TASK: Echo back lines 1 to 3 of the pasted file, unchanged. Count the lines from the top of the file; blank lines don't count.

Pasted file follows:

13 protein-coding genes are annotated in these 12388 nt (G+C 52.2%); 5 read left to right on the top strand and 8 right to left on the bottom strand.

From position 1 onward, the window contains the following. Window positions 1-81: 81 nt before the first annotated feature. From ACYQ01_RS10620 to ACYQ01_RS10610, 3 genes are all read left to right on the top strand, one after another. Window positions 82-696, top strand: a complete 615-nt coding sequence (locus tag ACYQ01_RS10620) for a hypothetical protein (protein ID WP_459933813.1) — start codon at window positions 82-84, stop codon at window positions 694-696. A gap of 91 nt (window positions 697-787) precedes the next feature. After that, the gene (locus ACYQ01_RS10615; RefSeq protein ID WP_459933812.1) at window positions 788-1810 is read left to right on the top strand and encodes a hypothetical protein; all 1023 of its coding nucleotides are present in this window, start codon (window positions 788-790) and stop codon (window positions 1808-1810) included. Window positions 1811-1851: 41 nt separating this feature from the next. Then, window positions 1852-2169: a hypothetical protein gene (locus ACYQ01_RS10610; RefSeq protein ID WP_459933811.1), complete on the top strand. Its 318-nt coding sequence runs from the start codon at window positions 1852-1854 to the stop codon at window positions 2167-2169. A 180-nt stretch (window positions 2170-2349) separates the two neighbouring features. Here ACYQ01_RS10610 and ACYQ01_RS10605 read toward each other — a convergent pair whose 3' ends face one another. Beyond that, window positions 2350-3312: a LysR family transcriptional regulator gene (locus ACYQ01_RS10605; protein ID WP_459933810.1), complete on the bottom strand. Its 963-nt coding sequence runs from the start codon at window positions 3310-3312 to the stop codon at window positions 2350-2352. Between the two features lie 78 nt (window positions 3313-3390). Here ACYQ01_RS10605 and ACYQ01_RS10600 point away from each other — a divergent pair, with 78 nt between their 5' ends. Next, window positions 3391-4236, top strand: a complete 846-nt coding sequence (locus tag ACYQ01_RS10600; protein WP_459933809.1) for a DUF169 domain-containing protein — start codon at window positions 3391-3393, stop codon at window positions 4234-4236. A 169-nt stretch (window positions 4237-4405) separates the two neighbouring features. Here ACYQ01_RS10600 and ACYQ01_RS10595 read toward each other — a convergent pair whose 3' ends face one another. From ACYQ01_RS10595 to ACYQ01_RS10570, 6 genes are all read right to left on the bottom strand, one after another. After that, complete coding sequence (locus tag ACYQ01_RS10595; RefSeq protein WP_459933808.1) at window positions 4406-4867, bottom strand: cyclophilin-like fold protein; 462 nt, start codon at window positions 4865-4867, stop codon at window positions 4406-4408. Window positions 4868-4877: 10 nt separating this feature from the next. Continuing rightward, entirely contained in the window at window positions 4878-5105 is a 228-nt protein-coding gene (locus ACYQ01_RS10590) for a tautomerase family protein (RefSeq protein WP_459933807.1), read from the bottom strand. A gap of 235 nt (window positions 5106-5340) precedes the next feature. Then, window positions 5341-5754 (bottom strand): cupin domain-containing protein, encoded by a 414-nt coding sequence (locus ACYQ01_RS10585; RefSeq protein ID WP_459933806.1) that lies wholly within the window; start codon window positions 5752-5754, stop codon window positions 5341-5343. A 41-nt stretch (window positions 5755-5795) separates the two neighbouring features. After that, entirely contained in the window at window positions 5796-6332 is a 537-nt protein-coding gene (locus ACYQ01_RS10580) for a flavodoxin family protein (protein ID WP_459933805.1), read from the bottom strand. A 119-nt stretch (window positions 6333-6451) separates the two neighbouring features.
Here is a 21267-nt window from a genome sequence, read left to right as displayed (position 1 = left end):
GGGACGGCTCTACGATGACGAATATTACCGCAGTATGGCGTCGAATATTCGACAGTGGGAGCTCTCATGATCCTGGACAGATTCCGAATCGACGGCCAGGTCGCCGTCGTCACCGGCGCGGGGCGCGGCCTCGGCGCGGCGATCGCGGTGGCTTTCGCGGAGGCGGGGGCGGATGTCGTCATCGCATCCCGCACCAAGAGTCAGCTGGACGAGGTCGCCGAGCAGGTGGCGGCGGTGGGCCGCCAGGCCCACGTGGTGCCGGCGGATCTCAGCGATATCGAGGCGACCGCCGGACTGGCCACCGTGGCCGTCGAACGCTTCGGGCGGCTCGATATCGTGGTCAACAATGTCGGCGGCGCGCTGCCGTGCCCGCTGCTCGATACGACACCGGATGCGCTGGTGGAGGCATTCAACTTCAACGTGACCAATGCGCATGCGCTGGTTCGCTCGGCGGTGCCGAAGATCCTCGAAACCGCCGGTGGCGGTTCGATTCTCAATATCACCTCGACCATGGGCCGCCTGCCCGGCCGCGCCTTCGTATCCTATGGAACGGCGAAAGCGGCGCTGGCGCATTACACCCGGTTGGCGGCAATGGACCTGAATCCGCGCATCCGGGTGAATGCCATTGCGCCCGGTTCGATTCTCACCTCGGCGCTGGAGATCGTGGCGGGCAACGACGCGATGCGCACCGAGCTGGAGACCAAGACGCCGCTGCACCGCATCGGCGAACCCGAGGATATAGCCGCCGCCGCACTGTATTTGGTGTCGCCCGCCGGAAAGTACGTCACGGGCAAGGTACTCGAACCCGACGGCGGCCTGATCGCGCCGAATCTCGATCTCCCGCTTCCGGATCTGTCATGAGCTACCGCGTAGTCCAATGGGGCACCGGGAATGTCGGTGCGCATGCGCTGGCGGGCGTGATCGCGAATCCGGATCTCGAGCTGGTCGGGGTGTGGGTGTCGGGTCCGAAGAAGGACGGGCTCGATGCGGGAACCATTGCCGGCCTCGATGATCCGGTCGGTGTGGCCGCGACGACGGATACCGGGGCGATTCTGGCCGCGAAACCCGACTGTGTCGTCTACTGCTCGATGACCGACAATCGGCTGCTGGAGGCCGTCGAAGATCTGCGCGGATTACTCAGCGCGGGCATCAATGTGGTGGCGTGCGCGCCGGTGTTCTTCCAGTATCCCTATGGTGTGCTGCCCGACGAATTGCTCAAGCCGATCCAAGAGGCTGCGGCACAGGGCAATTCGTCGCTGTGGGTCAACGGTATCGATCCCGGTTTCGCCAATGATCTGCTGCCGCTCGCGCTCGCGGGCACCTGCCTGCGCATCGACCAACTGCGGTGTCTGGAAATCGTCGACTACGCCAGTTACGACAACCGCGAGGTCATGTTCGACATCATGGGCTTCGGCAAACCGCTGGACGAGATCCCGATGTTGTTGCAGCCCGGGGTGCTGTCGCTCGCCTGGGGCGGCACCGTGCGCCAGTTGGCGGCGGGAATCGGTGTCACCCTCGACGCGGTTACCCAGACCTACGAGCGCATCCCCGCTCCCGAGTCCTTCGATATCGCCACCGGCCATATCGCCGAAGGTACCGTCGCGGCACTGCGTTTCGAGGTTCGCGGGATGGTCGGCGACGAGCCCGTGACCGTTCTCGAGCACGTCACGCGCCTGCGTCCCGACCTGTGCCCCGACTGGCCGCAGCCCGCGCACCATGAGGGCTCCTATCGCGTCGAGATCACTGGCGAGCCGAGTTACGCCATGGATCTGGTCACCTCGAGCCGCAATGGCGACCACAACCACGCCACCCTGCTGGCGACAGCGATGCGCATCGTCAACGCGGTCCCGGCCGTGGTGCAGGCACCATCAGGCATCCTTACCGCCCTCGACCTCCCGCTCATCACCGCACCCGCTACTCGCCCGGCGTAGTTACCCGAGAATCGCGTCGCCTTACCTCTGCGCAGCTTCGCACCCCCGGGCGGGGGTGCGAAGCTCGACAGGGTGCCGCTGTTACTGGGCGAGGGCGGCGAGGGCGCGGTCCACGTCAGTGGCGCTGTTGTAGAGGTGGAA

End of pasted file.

13 protein-coding genes are annotated in these 12388 nt (G+C 52.2%); 5 read left to right on the top strand and 8 right to left on the bottom strand.

From position 1 onward, the window contains the following. Window positions 1-81: 81 nt before the first annotated feature. From ACYQ01_RS10620 to ACYQ01_RS10610, 3 genes are all read left to right on the top strand, one after another. Window positions 82-696, top strand: a complete 615-nt coding sequence (locus tag ACYQ01_RS10620) for a hypothetical protein (protein ID WP_459933813.1) — start codon at window positions 82-84, stop codon at window positions 694-696. A gap of 91 nt (window positions 697-787) precedes the next feature. After that, the gene (locus ACYQ01_RS10615; RefSeq protein ID WP_459933812.1) at window positions 788-1810 is read left to right on the top strand and encodes a hypothetical protein; all 1023 of its coding nucleotides are present in this window, start codon (window positions 788-790) and stop codon (window positions 1808-1810) included. Window positions 1811-1851: 41 nt separating this feature from the next. Then, window positions 1852-2169: a hypothetical protein gene (locus ACYQ01_RS10610; RefSeq protein ID WP_459933811.1), complete on the top strand. Its 318-nt coding sequence runs from the start codon at window positions 1852-1854 to the stop codon at window positions 2167-2169. A 180-nt stretch (window positions 2170-2349) separates the two neighbouring features. Here ACYQ01_RS10610 and ACYQ01_RS10605 read toward each other — a convergent pair whose 3' ends face one another. Beyond that, window positions 2350-3312: a LysR family transcriptional regulator gene (locus ACYQ01_RS10605; protein ID WP_459933810.1), complete on the bottom strand. Its 963-nt coding sequence runs from the start codon at window positions 3310-3312 to the stop codon at window positions 2350-2352. Between the two features lie 78 nt (window positions 3313-3390). Here ACYQ01_RS10605 and ACYQ01_RS10600 point away from each other — a divergent pair, with 78 nt between their 5' ends. Next, window positions 3391-4236, top strand: a complete 846-nt coding sequence (locus tag ACYQ01_RS10600; protein WP_459933809.1) for a DUF169 domain-containing protein — start codon at window positions 3391-3393, stop codon at window positions 4234-4236. A 169-nt stretch (window positions 4237-4405) separates the two neighbouring features. Here ACYQ01_RS10600 and ACYQ01_RS10595 read toward each other — a convergent pair whose 3' ends face one another. From ACYQ01_RS10595 to ACYQ01_RS10570, 6 genes are all read right to left on the bottom strand, one after another. After that, complete coding sequence (locus tag ACYQ01_RS10595; RefSeq protein WP_459933808.1) at window positions 4406-4867, bottom strand: cyclophilin-like fold protein; 462 nt, start codon at window positions 4865-4867, stop codon at window positions 4406-4408. Window positions 4868-4877: 10 nt separating this feature from the next. Continuing rightward, entirely contained in the window at window positions 4878-5105 is a 228-nt protein-coding gene (locus ACYQ01_RS10590) for a tautomerase family protein (RefSeq protein WP_459933807.1), read from the bottom strand. A gap of 235 nt (window positions 5106-5340) precedes the next feature. Then, window positions 5341-5754 (bottom strand): cupin domain-containing protein, encoded by a 414-nt coding sequence (locus ACYQ01_RS10585; RefSeq protein ID WP_459933806.1) that lies wholly within the window; start codon window positions 5752-5754, stop codon window positions 5341-5343. A 41-nt stretch (window positions 5755-5795) separates the two neighbouring features. After that, entirely contained in the window at window positions 5796-6332 is a 537-nt protein-coding gene (locus ACYQ01_RS10580) for a flavodoxin family protein (protein ID WP_459933805.1), read from the bottom strand. A 119-nt stretch (window positions 6333-6451) separates the two neighbouring features.
Here is a 21267-nt window from a genome sequence, read left to right as displayed (position 1 = left end):